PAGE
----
Specifically targets Victorian Punjabi, Hindi, and Vietnamese-speaking groups to encourage the use of bowel screening tests.
Working with multicultural community groups in Victoria, positive change agency Think HQ has created a campaign for bowel screening for Cancer Council Victoria.
The campaign specifically targets Victorian Punjabi, Hindi, and Vietnamese-speaking groups to encourage the use of bowel screening tests.
Australians aged 50-74 receive a free home bowel screening test kit in the mail every two years from the Australian Government as part of the National Bowel Cancer Screening Program.
Cancer Council Victoria identified the need to create culturally sensitive and contextually relevant content for Hindi, Punjabi and Vietnamese speaking communities as data shows that people who speak a language other than English at home screen at a lower rate compared to the state’s average. Recent figures show bowel screening participation rates in Victoria have dropped in the past year from 46.5% to just 43.9%.
Working with CultureVerse, the agency’s multicultural communication and community engagement arm, Think HQ worked directly with copywriters and leaders from these communities for this campaign.
Using Cancer Council Victoria funded research, which found the specific barriers to bowel screening for each community, the team created messages around cultural moments that could enable a change in attitude and behaviour. These enablers - including family time, cooking, and exercise - then became the central focus of the in-language creative outputs.
Each video concludes with a Victorian General Practitioner from each respective community who delivered an in-language call to action: take the test today.
Head of media and communications, prevention division at Cancer Council Victoria, Kelly Dienaar, said research shows that Australians who speak a language other than English participate in bowel screening at a much lower rate.
"Often, members of these communities face significant barriers to screening, ranging from not being aware of their risk of bowel cancer to waiting until symptoms occur before taking action or believing that their diet will protect them," she said.
“To address the disparities in bowel screening participation rates, customised engagement and marketing strategies were crafted, leveraging research insights that identified optimal communication channels and messaging that would resonate effectively with the members of these communities.”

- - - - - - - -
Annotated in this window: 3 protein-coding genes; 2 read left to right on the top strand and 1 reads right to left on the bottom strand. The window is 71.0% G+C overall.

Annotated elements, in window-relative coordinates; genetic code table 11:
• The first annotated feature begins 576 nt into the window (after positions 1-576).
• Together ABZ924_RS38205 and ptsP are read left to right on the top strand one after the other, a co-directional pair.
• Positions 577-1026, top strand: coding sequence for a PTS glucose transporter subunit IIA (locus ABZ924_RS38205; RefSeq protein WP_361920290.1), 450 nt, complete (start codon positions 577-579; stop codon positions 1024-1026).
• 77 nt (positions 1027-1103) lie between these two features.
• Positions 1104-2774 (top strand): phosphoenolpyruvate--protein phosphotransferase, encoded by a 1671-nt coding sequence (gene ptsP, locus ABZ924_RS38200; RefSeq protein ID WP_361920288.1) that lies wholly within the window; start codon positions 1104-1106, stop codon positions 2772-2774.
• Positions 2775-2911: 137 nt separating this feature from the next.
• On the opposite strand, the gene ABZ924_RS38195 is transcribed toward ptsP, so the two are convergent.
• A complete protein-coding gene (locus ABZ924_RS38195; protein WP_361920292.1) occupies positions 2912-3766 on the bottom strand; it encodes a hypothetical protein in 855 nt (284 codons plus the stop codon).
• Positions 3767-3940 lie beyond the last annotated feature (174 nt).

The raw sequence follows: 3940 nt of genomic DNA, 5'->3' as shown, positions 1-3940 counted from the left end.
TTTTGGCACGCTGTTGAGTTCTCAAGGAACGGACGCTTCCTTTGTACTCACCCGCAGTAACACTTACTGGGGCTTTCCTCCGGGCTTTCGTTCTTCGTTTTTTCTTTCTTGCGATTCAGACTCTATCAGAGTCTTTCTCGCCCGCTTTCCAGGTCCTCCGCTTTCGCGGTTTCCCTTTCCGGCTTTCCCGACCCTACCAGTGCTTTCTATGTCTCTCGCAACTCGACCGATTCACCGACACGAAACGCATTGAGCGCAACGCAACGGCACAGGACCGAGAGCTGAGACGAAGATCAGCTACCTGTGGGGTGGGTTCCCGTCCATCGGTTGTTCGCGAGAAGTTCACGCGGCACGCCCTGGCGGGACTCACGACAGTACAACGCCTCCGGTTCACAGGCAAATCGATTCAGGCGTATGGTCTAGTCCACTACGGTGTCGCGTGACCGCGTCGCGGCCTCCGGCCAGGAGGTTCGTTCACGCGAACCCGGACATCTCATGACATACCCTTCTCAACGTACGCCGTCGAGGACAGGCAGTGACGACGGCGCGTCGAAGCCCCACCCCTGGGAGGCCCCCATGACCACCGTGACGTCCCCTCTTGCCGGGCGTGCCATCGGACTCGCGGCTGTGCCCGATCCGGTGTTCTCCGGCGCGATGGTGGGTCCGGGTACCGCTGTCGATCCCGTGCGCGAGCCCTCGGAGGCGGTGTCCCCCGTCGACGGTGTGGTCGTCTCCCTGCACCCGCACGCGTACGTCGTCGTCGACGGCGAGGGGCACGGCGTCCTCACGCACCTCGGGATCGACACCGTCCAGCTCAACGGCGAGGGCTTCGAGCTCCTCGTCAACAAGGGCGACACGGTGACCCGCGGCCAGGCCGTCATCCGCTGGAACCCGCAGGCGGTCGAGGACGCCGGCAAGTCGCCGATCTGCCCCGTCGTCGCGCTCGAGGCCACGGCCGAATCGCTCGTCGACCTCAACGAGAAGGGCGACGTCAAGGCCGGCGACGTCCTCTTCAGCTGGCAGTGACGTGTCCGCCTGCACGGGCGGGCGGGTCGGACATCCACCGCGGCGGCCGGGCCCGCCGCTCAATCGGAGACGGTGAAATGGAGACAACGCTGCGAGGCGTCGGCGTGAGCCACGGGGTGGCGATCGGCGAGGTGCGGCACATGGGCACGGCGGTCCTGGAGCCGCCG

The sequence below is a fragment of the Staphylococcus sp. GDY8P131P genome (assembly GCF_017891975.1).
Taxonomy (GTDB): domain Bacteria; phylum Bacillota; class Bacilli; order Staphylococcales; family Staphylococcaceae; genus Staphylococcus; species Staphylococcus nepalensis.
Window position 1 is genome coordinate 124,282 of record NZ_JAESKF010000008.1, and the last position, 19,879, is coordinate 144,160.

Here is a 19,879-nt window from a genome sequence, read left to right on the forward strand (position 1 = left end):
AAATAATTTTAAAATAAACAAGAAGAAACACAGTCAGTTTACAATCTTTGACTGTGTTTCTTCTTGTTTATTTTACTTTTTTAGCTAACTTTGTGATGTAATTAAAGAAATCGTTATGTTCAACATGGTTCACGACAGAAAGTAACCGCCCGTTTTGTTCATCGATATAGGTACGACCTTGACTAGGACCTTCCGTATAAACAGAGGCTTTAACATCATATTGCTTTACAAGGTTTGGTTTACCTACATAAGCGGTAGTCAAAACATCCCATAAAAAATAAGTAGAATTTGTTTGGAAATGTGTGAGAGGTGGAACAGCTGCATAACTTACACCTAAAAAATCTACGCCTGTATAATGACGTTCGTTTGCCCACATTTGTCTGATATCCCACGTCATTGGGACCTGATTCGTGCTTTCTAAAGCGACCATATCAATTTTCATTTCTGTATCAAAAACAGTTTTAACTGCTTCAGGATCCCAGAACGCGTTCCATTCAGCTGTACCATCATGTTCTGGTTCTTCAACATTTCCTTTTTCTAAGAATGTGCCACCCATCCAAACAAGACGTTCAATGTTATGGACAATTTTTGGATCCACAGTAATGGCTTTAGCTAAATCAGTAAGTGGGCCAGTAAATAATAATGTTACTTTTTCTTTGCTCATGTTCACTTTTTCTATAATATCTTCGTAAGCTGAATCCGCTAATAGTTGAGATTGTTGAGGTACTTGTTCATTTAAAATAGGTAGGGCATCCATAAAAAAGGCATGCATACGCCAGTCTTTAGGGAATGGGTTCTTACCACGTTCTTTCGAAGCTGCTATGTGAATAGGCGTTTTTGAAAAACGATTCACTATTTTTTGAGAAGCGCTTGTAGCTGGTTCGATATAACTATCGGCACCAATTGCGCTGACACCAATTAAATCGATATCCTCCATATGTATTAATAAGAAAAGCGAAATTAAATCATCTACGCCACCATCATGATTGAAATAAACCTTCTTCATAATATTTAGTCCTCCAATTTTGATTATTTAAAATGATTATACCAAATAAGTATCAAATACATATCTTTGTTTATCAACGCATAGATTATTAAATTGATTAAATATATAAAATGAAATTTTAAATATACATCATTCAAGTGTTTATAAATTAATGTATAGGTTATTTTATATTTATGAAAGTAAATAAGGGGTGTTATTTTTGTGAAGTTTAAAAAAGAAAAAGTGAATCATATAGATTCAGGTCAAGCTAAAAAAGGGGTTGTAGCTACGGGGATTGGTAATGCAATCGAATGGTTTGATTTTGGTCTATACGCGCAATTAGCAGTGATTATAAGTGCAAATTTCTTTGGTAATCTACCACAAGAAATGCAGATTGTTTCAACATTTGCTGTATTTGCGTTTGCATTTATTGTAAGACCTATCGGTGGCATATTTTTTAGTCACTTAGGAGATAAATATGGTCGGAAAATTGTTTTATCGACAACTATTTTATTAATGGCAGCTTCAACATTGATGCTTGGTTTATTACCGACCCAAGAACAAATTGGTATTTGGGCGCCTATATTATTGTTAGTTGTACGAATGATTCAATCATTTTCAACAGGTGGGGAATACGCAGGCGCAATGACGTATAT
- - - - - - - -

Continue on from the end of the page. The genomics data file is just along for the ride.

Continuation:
Andy Lima, chief creative officer at Think HQ, said the agency collaborated with writers from the Vietnamese, Punjabi, and Hindi communities to create the campaign using its collective creativity approach.
"The co-created campaign resonated with all three audiences and effectively addressed specific community concerns through its messaging, language, and visuals. Unlike traditional campaigns that prioritise English, this one was developed directly in each language and was continually tested with community members throughout the process," he said.
The integrated campaign consists of 30”, 15” and 6” video; 30” radio spots; social media tiles and supporting copy.
Jen Sharpe – Founder and Managing Director
Andy Lima – Chief Creative Officer
Rob Barnett – Executive Creative Director
Sam McCarron – Associate Creative Director
Max Bengtsson – Senior Copywriter
Nadia Ladson – Account Director
Harshini Sivaraj – Account Manager
Jess Billimoria, Head of CultureVerse
Rebecca Song - Account Manager
Farida Malek - Community Engagement Manager
Nicolas Ojeda Amador - Communications and Engagement Specialist
Tracy Pham, Parminder Kaur, Jasmeet Sahi - Community Copywriters
Production - Think HQ
David O’Connor – Producer
Nic Song – Cinematographer
Matthew Fregnan – Video Editor
Adam Dixon-Galea – Sound